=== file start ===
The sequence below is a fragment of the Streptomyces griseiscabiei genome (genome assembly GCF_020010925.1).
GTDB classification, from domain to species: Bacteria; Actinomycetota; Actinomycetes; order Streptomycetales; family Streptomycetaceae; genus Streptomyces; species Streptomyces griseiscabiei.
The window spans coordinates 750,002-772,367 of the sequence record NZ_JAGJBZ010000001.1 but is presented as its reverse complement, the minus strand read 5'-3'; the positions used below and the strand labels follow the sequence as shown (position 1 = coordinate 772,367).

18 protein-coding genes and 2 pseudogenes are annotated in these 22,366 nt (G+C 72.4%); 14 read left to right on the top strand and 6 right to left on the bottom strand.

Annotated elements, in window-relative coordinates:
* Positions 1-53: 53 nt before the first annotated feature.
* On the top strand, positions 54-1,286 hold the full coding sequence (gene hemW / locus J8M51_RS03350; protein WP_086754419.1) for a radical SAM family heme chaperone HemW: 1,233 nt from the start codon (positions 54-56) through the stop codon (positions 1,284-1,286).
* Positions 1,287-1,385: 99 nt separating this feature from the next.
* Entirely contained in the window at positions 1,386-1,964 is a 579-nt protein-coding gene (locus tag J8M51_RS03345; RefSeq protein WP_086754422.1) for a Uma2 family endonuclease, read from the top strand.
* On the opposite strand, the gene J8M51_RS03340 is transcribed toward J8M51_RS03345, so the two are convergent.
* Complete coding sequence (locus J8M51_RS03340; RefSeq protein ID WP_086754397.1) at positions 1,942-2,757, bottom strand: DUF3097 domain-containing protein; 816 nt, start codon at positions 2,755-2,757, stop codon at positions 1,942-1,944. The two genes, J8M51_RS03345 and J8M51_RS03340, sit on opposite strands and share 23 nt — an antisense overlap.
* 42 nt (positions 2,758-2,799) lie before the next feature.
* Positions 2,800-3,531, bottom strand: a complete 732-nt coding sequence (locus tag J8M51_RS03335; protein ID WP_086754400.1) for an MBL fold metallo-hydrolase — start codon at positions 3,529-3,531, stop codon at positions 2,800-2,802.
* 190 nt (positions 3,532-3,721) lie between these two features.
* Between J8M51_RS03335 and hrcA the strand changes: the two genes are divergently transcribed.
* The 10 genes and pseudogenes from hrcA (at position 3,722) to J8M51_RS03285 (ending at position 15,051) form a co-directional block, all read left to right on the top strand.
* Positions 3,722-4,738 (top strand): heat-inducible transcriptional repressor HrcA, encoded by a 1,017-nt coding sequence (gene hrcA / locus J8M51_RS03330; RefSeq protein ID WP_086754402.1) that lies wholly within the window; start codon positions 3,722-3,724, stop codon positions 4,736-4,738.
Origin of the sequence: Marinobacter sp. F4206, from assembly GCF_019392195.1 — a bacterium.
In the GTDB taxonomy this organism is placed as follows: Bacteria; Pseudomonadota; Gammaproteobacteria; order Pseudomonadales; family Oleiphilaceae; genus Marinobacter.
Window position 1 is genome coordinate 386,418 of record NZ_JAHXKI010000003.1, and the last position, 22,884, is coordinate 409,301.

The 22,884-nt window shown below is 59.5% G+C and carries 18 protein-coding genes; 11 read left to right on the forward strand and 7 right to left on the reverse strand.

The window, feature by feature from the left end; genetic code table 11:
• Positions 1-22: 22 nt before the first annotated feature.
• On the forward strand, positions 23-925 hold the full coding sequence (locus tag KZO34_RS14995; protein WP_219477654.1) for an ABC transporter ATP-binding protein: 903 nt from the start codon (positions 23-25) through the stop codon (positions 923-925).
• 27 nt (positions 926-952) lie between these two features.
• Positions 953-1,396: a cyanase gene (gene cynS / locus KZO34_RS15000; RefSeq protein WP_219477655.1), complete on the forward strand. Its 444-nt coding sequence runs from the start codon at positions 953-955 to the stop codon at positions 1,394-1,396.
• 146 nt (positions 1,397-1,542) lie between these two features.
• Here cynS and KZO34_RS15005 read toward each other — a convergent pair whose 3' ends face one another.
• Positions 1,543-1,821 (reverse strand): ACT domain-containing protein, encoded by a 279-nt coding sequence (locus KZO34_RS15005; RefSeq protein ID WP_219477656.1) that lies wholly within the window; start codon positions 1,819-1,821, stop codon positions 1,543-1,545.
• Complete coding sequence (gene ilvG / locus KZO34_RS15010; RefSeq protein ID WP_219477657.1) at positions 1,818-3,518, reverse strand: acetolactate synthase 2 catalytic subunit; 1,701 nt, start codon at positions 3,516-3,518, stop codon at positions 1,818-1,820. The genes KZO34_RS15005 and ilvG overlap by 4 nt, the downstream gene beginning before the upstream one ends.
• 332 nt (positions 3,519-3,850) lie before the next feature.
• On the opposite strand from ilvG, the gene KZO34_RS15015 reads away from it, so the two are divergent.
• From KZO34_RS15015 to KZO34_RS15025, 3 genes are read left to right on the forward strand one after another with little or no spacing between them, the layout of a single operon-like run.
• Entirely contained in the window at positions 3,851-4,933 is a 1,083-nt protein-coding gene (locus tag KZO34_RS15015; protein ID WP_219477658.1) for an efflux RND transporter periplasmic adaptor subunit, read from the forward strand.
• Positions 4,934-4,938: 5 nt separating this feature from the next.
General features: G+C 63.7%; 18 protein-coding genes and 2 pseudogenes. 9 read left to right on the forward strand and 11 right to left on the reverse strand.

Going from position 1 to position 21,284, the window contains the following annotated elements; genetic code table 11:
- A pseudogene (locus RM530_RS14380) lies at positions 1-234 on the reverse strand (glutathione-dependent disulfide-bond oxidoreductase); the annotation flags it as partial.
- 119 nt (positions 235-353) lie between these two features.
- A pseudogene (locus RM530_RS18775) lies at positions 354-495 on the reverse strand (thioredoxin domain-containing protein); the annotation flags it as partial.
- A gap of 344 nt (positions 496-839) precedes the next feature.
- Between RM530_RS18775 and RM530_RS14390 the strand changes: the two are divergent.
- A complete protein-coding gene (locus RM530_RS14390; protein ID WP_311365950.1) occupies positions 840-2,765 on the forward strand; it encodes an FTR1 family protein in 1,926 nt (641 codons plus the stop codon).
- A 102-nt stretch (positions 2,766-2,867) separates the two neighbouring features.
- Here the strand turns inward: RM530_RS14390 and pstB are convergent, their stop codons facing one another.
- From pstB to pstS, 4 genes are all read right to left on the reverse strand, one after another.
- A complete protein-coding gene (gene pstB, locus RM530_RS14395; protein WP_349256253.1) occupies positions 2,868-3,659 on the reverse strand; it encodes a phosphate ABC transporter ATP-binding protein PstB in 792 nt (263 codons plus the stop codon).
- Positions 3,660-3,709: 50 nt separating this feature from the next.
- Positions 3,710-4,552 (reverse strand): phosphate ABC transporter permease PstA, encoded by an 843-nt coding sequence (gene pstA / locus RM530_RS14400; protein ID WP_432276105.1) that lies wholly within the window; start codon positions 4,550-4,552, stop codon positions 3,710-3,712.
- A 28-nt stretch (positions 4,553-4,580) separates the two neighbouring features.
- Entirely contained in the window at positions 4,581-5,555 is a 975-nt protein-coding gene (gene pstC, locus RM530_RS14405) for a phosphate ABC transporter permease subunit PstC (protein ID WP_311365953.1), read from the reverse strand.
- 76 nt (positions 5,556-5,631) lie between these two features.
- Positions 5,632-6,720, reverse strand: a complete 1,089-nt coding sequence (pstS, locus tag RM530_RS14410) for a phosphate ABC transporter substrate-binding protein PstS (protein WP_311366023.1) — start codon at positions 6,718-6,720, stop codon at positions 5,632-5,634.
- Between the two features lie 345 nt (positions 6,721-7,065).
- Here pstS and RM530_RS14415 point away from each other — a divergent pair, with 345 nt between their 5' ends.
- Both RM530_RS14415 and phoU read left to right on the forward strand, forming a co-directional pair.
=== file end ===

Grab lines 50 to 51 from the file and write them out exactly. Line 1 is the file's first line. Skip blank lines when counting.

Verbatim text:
- A 28-nt stretch (positions 4,553-4,580) separates the two neighbouring features.
- Entirely contained in the window at positions 4,581-5,555 is a 975-nt protein-coding gene (gene pstC, locus RM530_RS14405) for a phosphate ABC transporter permease subunit PstC (protein ID WP_311365953.1), read from the reverse strand.